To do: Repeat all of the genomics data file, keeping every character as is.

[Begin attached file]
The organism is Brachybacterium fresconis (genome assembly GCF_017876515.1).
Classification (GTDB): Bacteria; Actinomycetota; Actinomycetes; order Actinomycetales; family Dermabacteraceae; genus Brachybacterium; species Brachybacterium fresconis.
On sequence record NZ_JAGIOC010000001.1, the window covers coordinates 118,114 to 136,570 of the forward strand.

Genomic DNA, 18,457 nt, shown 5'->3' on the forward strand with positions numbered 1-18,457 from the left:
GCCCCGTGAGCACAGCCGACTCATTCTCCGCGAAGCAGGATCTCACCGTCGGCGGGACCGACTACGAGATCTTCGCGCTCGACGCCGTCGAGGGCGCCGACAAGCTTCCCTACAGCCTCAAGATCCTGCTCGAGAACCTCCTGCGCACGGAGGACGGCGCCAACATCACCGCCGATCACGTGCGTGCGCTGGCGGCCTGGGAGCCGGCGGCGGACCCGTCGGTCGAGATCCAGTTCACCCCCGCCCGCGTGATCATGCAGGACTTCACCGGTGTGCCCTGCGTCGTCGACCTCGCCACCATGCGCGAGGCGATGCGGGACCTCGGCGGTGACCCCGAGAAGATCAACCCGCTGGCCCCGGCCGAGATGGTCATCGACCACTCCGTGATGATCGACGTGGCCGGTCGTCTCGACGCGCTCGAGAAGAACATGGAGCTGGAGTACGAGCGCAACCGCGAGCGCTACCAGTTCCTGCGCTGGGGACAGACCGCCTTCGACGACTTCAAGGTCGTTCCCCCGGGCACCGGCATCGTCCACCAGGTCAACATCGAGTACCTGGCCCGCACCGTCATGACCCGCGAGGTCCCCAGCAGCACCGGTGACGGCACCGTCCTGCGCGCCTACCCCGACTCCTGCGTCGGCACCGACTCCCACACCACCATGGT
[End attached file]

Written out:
The organism is Brachybacterium fresconis (genome assembly GCF_017876515.1).
Classification (GTDB): Bacteria; Actinomycetota; Actinomycetes; order Actinomycetales; family Dermabacteraceae; genus Brachybacterium; species Brachybacterium fresconis.
On sequence record NZ_JAGIOC010000001.1, the window covers coordinates 118,114 to 136,570 of the forward strand.

Genomic DNA, 18,457 nt, shown 5'->3' on the forward strand with positions numbered 1-18,457 from the left:
GCCCCGTGAGCACAGCCGACTCATTCTCCGCGAAGCAGGATCTCACCGTCGGCGGGACCGACTACGAGATCTTCGCGCTCGACGCCGTCGAGGGCGCCGACAAGCTTCCCTACAGCCTCAAGATCCTGCTCGAGAACCTCCTGCGCACGGAGGACGGCGCCAACATCACCGCCGATCACGTGCGTGCGCTGGCGGCCTGGGAGCCGGCGGCGGACCCGTCGGTCGAGATCCAGTTCACCCCCGCCCGCGTGATCATGCAGGACTTCACCGGTGTGCCCTGCGTCGTCGACCTCGCCACCATGCGCGAGGCGATGCGGGACCTCGGCGGTGACCCCGAGAAGATCAACCCGCTGGCCCCGGCCGAGATGGTCATCGACCACTCCGTGATGATCGACGTGGCCGGTCGTCTCGACGCGCTCGAGAAGAACATGGAGCTGGAGTACGAGCGCAACCGCGAGCGCTACCAGTTCCTGCGCTGGGGACAGACCGCCTTCGACGACTTCAAGGTCGTTCCCCCGGGCACCGGCATCGTCCACCAGGTCAACATCGAGTACCTGGCCCGCACCGTCATGACCCGCGAGGTCCCCAGCAGCACCGGTGACGGCACCGTCCTGCGCGCCTACCCCGACTCCTGCGTCGGCACCGACTCCCACACCACCATGGT